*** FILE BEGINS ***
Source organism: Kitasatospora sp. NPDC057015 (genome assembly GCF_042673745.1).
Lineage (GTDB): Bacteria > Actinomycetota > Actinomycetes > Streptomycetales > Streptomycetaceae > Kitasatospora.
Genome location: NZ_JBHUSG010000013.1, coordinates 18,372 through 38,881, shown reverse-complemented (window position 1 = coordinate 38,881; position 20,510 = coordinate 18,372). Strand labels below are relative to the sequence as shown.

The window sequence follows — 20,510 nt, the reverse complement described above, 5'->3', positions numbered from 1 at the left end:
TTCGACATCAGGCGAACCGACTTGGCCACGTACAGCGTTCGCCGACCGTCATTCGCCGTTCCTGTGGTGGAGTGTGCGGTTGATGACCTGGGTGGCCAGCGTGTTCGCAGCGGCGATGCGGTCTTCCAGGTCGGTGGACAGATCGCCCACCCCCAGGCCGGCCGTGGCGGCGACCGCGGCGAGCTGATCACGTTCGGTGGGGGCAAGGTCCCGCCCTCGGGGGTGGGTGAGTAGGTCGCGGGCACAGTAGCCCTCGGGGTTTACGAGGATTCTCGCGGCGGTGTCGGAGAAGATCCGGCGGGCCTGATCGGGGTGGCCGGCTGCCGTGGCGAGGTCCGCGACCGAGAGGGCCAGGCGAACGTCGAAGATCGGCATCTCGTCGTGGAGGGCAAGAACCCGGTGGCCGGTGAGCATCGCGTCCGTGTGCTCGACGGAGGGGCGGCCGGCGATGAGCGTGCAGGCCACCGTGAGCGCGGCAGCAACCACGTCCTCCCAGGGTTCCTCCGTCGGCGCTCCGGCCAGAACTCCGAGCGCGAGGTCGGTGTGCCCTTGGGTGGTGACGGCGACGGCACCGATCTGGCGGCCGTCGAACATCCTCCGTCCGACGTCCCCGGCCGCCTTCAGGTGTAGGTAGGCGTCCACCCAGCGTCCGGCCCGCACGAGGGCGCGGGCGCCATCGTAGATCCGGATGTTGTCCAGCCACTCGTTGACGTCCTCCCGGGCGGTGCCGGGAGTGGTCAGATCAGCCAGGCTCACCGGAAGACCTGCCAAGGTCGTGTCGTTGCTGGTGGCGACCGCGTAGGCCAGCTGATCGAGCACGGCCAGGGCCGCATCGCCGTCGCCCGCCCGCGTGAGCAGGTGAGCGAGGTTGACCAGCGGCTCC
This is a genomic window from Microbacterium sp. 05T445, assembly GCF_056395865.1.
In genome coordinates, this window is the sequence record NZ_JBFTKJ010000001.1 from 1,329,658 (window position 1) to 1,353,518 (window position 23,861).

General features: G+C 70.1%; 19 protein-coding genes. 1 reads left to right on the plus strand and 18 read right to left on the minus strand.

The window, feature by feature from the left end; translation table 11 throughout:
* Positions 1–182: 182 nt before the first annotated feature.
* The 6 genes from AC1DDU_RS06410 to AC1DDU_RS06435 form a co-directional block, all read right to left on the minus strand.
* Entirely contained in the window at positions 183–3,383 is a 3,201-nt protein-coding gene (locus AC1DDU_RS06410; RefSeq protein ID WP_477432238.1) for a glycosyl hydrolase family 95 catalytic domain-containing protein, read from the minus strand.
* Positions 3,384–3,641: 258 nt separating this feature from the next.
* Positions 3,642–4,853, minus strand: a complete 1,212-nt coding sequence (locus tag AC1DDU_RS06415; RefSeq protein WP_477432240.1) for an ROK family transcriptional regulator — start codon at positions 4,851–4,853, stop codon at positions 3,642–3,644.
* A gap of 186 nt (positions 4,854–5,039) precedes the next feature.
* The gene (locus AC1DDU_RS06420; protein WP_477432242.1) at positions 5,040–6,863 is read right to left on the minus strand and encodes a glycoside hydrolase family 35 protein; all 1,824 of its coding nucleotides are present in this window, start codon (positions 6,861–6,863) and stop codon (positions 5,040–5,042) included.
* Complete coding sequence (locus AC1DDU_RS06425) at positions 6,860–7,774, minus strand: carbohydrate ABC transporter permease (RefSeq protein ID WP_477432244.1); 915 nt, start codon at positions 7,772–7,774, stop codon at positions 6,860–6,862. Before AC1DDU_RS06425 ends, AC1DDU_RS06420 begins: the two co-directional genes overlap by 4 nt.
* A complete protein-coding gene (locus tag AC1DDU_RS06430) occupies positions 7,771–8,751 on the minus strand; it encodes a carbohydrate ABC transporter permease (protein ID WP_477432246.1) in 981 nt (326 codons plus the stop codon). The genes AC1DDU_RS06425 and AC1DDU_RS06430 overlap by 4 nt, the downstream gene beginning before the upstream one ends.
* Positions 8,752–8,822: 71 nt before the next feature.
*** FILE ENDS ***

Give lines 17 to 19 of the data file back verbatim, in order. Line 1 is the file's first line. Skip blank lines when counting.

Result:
* Complete coding sequence (locus AC1DDU_RS06425) at positions 6,860–7,774, minus strand: carbohydrate ABC transporter permease (RefSeq protein ID WP_477432244.1); 915 nt, start codon at positions 7,772–7,774, stop codon at positions 6,860–6,862. Before AC1DDU_RS06425 ends, AC1DDU_RS06420 begins: the two co-directional genes overlap by 4 nt.
* A complete protein-coding gene (locus tag AC1DDU_RS06430) occupies positions 7,771–8,751 on the minus strand; it encodes a carbohydrate ABC transporter permease (protein ID WP_477432246.1) in 981 nt (326 codons plus the stop codon). The genes AC1DDU_RS06425 and AC1DDU_RS06430 overlap by 4 nt, the downstream gene beginning before the upstream one ends.
* Positions 8,752–8,822: 71 nt before the next feature.